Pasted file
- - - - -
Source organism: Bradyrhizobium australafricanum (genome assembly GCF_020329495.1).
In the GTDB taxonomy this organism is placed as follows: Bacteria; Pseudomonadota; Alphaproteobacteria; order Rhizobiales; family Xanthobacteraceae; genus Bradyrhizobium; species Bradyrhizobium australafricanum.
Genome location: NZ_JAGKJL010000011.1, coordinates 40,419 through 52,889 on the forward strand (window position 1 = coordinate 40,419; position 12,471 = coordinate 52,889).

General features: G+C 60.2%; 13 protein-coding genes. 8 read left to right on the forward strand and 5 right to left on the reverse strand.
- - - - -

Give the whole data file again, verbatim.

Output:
Source organism: Bradyrhizobium australafricanum (genome assembly GCF_020329495.1).
In the GTDB taxonomy this organism is placed as follows: Bacteria; Pseudomonadota; Alphaproteobacteria; order Rhizobiales; family Xanthobacteraceae; genus Bradyrhizobium; species Bradyrhizobium australafricanum.
Genome location: NZ_JAGKJL010000011.1, coordinates 40,419 through 52,889 on the forward strand (window position 1 = coordinate 40,419; position 12,471 = coordinate 52,889).

General features: G+C 60.2%; 13 protein-coding genes. 8 read left to right on the forward strand and 5 right to left on the reverse strand.